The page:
I’m Cd-MaN and I’m a podcast addict 🙂
I listen to many podcasts, most of them related to technology, but the Linux podcasts have always had a special part on my mp3 player, because I’m a beginner with Linux and I want to learn as much as possible about it. So here are the Linux podcasts I listen to (in no particular order):
I’ve also used to listen to Marland Dunn’s Linux on the Desktop Podcast, which unfortunately is now defunct for medical reasons (I hope you get better soon Marland). One thing however I (very much) disliked in these shows (with the exception of the Linux Action Show) is the poor sound quality. I usually listen to them on the street, with noise around me, which makes it almost impossible to make out a considerable segment of the podcast. So here are my wishes as a listener:
- While recording use separate channels if possible for each speaker
- Whenever possible, record the sound at the speakers end. Voice over the phone can be of ok (still not great) quality, but VOIP systems (like Skype) are almost guaranteed to have drops which make the whole conversation uninteligible and frustrating to listen to.
- Use a gate (either hardware or software – Audacity includes one! – Jokosher doesn’t – yet)
- Compress (in the sense of dynamic range, not in the sense of file size) your audio. Again, Audacity contains tools to do this, but there is even easier way: The Levelator – with no knobs to turn and good results on Windows, Linux and MacOSX at the great bargain price of 0.00 USD.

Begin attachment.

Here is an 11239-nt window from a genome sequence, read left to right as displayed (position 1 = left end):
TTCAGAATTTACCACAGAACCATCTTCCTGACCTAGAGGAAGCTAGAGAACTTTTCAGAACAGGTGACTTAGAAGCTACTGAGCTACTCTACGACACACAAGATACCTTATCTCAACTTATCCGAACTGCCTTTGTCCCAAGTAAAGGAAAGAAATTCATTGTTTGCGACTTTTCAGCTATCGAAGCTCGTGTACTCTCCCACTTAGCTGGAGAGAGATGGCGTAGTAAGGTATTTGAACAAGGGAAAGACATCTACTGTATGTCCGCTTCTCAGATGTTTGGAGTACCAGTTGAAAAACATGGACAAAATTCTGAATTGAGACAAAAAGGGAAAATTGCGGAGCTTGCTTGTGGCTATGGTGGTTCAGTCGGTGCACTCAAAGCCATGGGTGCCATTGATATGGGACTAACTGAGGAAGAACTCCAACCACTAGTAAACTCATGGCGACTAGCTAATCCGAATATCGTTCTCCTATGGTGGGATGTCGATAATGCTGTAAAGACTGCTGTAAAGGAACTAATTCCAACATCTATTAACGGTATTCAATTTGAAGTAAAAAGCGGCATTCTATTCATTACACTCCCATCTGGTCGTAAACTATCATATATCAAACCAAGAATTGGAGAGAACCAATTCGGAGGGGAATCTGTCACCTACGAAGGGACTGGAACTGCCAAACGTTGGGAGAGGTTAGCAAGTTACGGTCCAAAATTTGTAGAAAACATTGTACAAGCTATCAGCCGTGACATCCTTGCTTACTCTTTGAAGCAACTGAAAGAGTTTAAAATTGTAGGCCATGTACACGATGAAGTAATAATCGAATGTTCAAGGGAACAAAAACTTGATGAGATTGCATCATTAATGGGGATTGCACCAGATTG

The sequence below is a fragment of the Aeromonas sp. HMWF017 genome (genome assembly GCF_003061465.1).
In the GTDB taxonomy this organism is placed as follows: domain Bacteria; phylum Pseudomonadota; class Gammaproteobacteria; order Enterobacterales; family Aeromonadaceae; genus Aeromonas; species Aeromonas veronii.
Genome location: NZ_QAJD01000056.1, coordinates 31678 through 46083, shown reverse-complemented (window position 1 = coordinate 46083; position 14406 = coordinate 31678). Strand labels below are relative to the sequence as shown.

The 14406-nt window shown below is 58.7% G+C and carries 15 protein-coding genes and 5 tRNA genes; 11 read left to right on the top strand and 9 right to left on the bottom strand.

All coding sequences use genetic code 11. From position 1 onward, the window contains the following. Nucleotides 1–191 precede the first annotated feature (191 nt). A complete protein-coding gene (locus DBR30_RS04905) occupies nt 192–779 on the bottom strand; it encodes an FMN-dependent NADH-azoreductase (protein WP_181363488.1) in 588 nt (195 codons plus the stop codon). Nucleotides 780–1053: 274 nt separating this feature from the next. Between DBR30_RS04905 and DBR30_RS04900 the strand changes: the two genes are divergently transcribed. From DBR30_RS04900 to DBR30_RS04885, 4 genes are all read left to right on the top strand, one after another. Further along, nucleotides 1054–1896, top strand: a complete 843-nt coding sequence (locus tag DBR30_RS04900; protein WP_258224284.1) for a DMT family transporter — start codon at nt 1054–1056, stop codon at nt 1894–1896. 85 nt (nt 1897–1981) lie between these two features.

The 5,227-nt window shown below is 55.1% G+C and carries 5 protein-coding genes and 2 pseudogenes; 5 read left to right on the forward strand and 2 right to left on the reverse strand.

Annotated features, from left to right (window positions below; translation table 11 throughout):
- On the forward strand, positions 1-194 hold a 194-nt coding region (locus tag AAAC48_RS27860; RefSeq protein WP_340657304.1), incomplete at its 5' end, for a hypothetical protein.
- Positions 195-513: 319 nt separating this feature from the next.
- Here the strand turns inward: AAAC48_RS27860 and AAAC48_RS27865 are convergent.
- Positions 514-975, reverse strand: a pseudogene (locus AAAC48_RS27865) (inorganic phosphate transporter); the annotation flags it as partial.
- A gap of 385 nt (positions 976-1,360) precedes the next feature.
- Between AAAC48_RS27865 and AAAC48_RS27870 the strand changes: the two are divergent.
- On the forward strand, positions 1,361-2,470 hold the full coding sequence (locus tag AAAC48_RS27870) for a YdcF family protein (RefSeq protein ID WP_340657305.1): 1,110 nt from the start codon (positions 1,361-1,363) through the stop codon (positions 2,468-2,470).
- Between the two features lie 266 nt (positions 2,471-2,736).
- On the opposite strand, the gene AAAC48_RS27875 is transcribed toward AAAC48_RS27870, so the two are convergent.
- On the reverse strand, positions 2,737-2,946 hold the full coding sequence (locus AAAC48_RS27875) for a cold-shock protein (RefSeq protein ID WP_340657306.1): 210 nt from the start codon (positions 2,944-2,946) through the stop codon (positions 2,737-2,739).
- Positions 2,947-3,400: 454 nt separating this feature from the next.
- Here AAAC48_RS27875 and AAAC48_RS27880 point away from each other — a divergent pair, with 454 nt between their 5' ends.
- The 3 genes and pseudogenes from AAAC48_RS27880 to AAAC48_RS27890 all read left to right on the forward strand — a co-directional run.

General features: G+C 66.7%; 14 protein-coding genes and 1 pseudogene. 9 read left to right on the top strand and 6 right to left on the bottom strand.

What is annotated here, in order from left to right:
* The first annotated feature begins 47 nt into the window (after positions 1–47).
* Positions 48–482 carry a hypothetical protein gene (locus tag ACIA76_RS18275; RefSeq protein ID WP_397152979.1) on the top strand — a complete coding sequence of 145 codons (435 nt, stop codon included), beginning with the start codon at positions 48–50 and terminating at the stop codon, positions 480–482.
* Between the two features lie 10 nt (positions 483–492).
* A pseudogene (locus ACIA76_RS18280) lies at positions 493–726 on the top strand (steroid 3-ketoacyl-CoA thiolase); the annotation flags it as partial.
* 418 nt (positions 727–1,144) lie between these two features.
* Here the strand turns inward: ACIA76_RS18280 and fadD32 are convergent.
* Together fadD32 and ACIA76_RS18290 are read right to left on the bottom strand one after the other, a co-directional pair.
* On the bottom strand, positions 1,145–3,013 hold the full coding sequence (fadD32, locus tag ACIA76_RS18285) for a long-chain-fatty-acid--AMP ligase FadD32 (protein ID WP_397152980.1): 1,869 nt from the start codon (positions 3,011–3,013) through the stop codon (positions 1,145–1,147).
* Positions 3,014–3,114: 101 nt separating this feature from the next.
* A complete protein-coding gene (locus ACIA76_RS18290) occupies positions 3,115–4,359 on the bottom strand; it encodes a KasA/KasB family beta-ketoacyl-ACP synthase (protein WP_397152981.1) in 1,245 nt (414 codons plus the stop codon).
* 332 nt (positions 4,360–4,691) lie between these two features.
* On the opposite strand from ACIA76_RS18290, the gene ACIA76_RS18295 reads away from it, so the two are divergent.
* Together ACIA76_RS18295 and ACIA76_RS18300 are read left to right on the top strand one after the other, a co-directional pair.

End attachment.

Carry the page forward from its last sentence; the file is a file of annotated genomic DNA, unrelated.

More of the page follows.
- Don’t use stereo! Don’t mix different speakers to different channels! Not even a little bit! It makes the podcast much harder (and in some situations – like my old foobard mp3 player which had only one good channel – impossible) to listen to! Still, encode as Joint Stereo for MP3, because some MP3 players (I’ve heard even some older iPod’s) having problems with mono files. This won’t increase your file size, since Joint Stereo means
one channel, and the difference from it, and since you won’t have any difference, those parts will be of zero size.
- Now for a non-technical issue: if you know that you speak with an accent, speak slowly! Try to keep calm. I know that you are passionate about your subject, but the faster you speak, the less people will be able to understand you. Also, there are very few situations where you should do a podcast on your own. A co-host increases the quality usually by at least 100%!
starting podcast (in fact it started long ago, but I just discovered it and I’m going back through the archives): Software Engineering Radio. It is great, with very good sound quality, two (!) co-hosts, and, although they have a German accent, it’s not a problem. Definitely worth listening too, if you are a programmer / software architect / etc (no, it’s not for beginners, but that’s ok).